Don’t Whiten Your Teeth at Home Without Reading This
October 31, 2022 Around 35% of U.S. adults claim to have used a home whitening kit in the past year. Before you purchase a kit, make sure you’re not putting your teeth and gums at risk. DIY teeth bleaching kits can damage your teeth and gums if you’re not careful. Here’s what you need to know.
How Do Home Whitening Kits Work? Home teeth whitening kits whiten teeth using hydrogen peroxide to bleach the teeth. Products at home may be a whitening strip, a gel, or paint-on films that can be “boosted” using an LED light. The ingredients in whitening kits are similar, but the application can be different.
Peroxide is a bleaching agent. It works by soaking into the tooth’s surface and breaking stains up. If the discolored areas are in smaller parts, the teeth look whiter. Think of it this way. If a person with brown hair uses bleach to highlight some of their hair, the overall hair color looks lighter. It’s the same visual effect. Not every DIY whitening kit carries an ADA seal of approval. If you’re going to try a home kit, make sure it does. Using the wrong kit can damage your enamel. You have to be very careful choosing a kit. While bleaching can be effective, people may have unrealistic expectations regarding how white their teeth will get. That’s one of the biggest reasons you should ask your dentist for an opinion before you purchase a DIY teeth whitening kit. Your dentist knows your teeth better than anyone and can tell you if it’s a good idea and what products to use.
- Gel Trays – Some gel trays fit onto the upper and lower teeth after you’ve filled the tray with a bleaching gel. The teeth sit in the gel for the recommended time, usually 30 to 60 minutes.
- Paint-On Films – Paint-on films may be applied using a pen-like or paintbrush-like device. The product is often on the teeth for half an hour. After that, some kits use LED lighting to boost the effects. You may need to repeat the process four times a day for two full weeks.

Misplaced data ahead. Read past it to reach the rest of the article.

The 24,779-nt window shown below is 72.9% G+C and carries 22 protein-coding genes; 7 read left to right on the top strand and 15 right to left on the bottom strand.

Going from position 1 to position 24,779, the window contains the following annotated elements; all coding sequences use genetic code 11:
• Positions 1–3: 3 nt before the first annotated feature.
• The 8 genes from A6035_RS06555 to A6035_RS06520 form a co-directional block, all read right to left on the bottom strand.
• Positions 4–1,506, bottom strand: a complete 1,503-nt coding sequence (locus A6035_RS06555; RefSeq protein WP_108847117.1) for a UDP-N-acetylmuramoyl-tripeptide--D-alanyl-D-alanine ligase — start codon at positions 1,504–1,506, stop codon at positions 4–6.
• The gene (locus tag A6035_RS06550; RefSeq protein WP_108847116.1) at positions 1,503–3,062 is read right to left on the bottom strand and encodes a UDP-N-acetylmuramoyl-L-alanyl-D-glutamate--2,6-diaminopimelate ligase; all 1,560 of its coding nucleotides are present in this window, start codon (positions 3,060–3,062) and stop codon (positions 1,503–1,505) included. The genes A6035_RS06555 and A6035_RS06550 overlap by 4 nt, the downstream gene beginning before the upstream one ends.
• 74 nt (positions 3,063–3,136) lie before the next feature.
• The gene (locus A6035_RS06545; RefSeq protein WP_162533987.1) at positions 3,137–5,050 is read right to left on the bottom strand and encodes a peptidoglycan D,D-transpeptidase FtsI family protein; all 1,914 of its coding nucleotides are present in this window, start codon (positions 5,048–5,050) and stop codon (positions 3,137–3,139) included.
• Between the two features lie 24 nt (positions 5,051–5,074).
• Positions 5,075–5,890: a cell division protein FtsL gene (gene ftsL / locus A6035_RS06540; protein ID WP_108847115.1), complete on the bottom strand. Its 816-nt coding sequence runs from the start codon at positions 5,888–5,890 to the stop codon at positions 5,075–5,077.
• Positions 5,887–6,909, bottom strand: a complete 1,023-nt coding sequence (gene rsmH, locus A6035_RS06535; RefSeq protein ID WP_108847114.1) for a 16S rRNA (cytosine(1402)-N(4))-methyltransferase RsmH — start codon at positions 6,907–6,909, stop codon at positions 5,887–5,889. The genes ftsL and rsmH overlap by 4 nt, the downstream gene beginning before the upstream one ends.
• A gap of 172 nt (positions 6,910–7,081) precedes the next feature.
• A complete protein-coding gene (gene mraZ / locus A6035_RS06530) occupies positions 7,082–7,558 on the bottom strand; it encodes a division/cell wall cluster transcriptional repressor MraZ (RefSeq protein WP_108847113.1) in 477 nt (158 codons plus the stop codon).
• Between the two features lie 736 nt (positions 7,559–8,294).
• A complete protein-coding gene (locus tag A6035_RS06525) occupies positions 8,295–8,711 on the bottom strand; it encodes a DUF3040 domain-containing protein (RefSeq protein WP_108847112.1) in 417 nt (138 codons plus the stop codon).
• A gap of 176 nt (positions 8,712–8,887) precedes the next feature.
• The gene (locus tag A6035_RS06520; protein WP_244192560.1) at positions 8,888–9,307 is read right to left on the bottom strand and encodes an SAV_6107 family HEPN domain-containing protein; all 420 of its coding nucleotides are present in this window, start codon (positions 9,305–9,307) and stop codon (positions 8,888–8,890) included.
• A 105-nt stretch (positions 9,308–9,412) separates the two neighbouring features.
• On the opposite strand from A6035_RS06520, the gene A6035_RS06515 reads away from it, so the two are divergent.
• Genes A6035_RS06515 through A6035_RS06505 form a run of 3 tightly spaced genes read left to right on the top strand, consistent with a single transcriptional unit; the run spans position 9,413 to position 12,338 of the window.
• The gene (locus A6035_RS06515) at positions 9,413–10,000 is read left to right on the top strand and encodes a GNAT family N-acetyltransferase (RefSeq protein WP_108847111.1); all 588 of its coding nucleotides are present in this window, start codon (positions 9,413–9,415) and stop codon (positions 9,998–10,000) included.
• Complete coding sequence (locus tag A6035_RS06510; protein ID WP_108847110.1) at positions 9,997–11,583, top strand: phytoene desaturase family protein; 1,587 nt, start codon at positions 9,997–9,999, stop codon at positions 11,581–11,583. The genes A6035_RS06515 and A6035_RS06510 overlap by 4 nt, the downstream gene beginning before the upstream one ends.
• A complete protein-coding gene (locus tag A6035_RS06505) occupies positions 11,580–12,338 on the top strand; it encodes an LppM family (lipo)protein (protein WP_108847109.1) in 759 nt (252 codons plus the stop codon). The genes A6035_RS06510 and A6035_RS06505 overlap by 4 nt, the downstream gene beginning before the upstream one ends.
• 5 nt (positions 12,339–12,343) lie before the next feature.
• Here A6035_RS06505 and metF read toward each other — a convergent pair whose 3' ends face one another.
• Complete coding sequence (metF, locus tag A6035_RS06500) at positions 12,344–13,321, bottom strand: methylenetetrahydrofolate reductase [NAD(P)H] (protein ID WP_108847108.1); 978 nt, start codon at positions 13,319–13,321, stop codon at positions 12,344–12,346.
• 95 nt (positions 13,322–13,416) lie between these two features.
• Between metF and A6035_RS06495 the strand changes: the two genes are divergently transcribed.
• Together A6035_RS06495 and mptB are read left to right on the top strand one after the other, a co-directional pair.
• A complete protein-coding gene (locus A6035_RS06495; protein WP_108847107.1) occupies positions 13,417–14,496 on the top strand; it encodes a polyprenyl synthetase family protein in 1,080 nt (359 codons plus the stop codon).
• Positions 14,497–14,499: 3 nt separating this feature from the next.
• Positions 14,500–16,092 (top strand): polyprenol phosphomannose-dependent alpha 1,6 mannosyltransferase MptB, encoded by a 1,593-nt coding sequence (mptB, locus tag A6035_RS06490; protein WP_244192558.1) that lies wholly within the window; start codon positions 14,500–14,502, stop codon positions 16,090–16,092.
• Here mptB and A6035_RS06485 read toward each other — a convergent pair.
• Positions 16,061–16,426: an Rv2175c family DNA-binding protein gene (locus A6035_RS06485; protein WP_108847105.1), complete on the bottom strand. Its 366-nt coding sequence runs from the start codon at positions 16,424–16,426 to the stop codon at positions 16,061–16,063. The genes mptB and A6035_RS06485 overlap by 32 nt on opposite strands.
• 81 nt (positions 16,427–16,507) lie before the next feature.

- Toothpaste – Whitening toothpaste is very popular, but they aren’t always the best option. The goal is to use that toothpaste at each cleaning to whiten your teeth slowly. But, some contain abrasive ingredients like charcoal that are damaging.
- Whitening Strips – Whitening strips adhere to the teeth in a tape-like strip and are left in place for up to an hour. They’re used daily.
Downfalls to At-Home Teeth Whitening Kits If it costs less, why not color your teeth at home? For some, it can be an issue, especially if you have tooth sensitivity due to weakened enamel. Have you saved money if the at-home whitening harms your gums and requires an emergency visit to your dentist in Nashville? Check out some of the downfalls to tooth whitening at home.
Allergies to hydrogen peroxide are rare, but they can happen. If you do have a reaction to hydrogen peroxide and you’re at home, it could take time for EMTs to arrive, and that can be very risky if your allergy is causing swelling in the airway.
Sometimes, the results you expect just don’t happen. If enamel is damaged, the yellowish dentin is exposed, and it’s not going to whiten as much as your enamel is. In fact, you might not see much whitening at all. Smokers may not find that teeth bleaching does much to whitening their brown or gray teeth. Stains caused by excessive use of antibiotics like tetracycline may also not whiten as much as you’d expect.